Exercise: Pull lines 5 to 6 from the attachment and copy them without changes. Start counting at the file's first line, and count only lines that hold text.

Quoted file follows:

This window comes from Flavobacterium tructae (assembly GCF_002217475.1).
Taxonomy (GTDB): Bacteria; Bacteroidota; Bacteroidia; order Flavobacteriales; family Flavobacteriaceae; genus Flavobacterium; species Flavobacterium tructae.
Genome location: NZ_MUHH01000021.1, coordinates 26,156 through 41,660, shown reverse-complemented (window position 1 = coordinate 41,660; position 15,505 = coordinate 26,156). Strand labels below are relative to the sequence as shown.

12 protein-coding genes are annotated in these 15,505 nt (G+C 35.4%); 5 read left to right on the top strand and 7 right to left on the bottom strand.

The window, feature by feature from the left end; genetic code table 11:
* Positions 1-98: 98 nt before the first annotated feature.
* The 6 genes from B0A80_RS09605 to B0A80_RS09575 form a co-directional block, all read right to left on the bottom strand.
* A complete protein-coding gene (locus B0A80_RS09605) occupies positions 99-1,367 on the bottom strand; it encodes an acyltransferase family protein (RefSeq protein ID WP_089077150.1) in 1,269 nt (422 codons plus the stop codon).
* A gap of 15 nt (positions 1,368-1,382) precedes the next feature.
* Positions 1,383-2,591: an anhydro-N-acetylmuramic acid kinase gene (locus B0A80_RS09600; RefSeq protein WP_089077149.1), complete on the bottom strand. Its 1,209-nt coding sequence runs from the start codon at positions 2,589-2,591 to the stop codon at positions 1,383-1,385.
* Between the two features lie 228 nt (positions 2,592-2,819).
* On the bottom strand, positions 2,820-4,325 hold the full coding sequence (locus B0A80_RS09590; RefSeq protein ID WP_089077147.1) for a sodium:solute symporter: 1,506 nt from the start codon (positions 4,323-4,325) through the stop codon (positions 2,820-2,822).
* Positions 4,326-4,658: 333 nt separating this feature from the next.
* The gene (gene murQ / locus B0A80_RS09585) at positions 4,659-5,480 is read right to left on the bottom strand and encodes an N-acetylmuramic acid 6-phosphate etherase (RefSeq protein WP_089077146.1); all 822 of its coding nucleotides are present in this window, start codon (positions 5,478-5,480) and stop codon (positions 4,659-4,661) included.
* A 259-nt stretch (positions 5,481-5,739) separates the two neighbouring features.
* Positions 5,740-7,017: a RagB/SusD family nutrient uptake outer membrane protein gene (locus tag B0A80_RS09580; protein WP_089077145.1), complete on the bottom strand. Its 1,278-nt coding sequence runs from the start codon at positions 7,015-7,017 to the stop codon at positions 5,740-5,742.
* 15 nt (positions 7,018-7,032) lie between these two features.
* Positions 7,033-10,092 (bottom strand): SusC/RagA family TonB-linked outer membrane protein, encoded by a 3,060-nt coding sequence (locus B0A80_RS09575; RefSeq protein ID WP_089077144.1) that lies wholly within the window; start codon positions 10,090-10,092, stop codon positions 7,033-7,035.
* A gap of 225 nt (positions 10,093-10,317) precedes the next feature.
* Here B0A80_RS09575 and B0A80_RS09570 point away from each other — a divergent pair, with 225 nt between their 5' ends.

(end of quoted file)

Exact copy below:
The window, feature by feature from the left end; genetic code table 11:
* Positions 1-98: 98 nt before the first annotated feature.